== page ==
In the past, when I’ve read this verse, I always focused on the fact that Jesus was grateful God had revealed the gospel to “babes,” the childlike, receptive hearts. I got the fact that the wise and prudent couldn’t accept Jesus or his message of salvation. But it had never dawned on me that Jesus was actually being grateful God had hid it from them.
Why would Jesus thank God for hiding the truth from some people? Wasn’t he supposed to minister to everyone? Wasn’t he here for the salvation of all mankind?
Yes, of course. But your heart has to be ready, be prepared, to receive the truth Jesus came to bear witness to. The hearts of the “babes” were ready. They knew they needed something outside themselves. They knew they needed God. They took to heart the teachings of Jesus and saw his healing works. It convinced them that this hillside preacher from Nazareth was not just some ordinary guy out to tell a few good stories and promote his own agenda. They began to hope and glimpse that he was the fulfillment of their deepest longings for the Messiah to come.
But the wise and prudent were not ready for the message. They epitomized God’s rebuke to those who trusted in their own wisdom: “Thy wisdom and thy knowledge, it hath perverted thee.” (Isaiah 47:10)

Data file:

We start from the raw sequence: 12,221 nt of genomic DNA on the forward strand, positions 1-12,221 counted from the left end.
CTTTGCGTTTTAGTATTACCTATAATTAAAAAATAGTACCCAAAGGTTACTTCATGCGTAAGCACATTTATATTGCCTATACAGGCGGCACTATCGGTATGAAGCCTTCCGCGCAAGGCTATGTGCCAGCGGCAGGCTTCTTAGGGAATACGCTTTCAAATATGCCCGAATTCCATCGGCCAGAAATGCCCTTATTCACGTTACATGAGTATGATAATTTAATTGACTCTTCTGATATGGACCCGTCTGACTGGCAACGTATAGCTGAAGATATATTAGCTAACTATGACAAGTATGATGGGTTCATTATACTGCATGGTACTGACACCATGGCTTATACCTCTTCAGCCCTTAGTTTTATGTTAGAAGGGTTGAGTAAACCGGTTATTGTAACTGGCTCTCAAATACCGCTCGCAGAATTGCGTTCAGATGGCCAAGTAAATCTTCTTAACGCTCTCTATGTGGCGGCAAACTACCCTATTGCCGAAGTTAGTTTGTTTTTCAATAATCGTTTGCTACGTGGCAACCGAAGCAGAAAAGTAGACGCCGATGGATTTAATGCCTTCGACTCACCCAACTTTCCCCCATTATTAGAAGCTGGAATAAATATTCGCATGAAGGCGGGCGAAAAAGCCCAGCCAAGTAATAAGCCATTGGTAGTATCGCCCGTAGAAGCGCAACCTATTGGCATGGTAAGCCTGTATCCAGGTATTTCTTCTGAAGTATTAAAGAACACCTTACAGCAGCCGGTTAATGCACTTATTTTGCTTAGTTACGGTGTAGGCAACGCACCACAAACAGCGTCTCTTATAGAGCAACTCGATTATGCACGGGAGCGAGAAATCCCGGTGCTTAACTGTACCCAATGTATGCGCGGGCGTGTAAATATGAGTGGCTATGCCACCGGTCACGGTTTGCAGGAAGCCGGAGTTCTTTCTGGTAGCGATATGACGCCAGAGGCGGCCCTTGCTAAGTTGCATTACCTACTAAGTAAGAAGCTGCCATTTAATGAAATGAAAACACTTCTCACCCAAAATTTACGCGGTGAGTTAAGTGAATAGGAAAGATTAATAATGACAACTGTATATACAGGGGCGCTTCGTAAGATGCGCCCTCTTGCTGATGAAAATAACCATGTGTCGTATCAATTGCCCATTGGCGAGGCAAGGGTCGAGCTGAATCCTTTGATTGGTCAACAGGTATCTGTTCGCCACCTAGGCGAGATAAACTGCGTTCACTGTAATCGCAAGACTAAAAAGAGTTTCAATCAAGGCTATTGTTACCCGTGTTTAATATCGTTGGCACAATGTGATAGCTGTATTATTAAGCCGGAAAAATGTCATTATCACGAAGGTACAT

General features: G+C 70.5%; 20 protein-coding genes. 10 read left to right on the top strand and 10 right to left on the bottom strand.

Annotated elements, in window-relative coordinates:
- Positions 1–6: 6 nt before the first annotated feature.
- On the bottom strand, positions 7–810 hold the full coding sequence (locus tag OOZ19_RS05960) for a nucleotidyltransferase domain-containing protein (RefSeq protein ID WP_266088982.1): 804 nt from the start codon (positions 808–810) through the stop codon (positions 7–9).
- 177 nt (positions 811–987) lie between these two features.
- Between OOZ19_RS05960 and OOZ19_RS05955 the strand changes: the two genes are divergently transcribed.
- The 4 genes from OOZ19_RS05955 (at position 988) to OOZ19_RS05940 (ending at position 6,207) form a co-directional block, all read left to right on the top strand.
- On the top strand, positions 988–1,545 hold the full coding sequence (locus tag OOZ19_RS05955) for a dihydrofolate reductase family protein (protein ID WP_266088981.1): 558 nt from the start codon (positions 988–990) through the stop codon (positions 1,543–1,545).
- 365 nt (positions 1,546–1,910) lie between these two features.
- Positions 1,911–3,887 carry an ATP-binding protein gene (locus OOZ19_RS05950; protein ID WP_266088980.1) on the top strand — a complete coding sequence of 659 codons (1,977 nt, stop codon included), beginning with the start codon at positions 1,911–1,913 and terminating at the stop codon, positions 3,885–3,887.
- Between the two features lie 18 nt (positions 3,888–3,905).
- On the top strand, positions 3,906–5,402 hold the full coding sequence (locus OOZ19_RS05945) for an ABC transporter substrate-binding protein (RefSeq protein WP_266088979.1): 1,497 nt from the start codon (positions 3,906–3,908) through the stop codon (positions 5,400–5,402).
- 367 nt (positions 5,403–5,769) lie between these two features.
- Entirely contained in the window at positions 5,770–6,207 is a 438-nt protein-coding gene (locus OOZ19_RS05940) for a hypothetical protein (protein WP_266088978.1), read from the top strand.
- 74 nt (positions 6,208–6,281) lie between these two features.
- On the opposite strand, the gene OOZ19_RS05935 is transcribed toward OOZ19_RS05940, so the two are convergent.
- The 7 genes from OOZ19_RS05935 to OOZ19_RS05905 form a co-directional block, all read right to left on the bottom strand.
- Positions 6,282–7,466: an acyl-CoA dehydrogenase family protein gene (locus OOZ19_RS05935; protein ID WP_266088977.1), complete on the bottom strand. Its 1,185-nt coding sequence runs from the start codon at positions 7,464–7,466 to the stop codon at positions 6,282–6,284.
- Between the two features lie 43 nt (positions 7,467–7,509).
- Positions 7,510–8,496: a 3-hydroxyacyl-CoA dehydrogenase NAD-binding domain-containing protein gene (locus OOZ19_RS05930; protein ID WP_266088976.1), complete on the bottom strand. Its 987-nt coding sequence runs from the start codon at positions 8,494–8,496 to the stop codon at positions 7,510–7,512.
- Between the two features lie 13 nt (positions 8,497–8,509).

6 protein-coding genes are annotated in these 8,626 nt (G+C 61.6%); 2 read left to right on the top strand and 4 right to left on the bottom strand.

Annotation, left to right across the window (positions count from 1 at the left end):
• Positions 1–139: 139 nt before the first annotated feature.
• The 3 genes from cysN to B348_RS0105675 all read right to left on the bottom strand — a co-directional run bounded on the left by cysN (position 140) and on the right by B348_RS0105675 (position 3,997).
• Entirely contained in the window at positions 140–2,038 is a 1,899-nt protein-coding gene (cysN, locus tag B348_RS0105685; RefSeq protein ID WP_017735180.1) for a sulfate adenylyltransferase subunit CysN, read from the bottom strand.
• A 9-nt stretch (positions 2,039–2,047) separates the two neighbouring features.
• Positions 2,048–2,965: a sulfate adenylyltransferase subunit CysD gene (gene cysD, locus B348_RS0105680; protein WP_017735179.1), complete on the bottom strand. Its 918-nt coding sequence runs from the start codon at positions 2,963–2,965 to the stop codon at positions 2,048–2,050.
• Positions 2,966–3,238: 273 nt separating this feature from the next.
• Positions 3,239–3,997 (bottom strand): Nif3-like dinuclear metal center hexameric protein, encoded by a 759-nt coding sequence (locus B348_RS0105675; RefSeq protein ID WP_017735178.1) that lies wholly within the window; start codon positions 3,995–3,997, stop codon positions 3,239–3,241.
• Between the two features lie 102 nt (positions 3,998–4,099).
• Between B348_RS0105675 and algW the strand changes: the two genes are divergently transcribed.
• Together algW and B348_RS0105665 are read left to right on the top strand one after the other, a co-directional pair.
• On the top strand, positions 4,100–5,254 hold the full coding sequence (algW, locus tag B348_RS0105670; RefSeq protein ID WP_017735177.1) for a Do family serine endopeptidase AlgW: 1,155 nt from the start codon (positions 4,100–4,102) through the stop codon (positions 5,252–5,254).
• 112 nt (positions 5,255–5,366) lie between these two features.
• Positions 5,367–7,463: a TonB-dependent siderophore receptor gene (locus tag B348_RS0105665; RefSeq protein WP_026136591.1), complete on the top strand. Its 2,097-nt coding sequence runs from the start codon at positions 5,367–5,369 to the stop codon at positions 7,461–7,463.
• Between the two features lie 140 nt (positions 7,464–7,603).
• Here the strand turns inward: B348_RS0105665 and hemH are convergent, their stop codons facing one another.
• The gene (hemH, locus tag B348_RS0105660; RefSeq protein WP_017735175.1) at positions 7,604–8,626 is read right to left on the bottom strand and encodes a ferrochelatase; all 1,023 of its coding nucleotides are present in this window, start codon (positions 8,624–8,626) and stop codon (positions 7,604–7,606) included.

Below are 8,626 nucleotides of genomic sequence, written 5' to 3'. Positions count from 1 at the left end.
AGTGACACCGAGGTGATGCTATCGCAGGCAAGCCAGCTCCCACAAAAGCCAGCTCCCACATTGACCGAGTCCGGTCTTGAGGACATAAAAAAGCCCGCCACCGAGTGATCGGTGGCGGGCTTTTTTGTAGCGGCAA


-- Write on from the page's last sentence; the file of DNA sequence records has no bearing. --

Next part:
If you give a full-size hammer to a three year old, you shouldn’t be surprised if he hurts himself and wreaks havoc on his surroundings. He’s not ready to use this tool. Give him a plastic toy hammer first and let him get used to the principle of using it. As he gets older, he can use a real hammer.
Truth is revealed by God
I think Jesus is thanking God for hiding the “grown-up hammer” from these spiritual toddlers. They were not mature enough in humility and spirituality to use Jesus’ message appropriately. It would have been an intellectual exercise of using the human mind to try and make sense of things. This is not the way to arrive at truth. Truth is revealed from God, as Jesus point out.
Don’t get me wrong. I think the reasoning process can be very helpful and is often a component in us understanding God’s truth. But it must be subordinate to and used only in companionship with what God reveals to us.
Think of a situation in your life when things did not go as planned. Is there someone who has rejected you or been a nay-sayer to your efforts to fulfill your God-given purpose? Then thank God for those who do hear your message. But also be grateful God has kept your message from those who aren’t ready to receive it. It doesn’t mean they won’t get it at some later point.
What if those wise and prudent folks had believed and joined up with Jesus before their hearts were humble and ready? Can’t you just see them thinking they knew better than he did how to get his message to the people, how to deal with the Pharisees? They were smart people. They knew the ways of the world, but they didn’t understand the idea of listening for God’s direction in every situation, especially if it went against what they thought was right.
Jesus didn’t want these kind of people as aids to his cause and neither do you. There is much to be grateful for when someone rejects you and your mission. It’s hard to do, but the sooner you are grateful, the sooner the blessings will flow.
How has gratitude for the tough things in life blessed you? I’d love to hear about it. Please share your thoughts in the comment section below.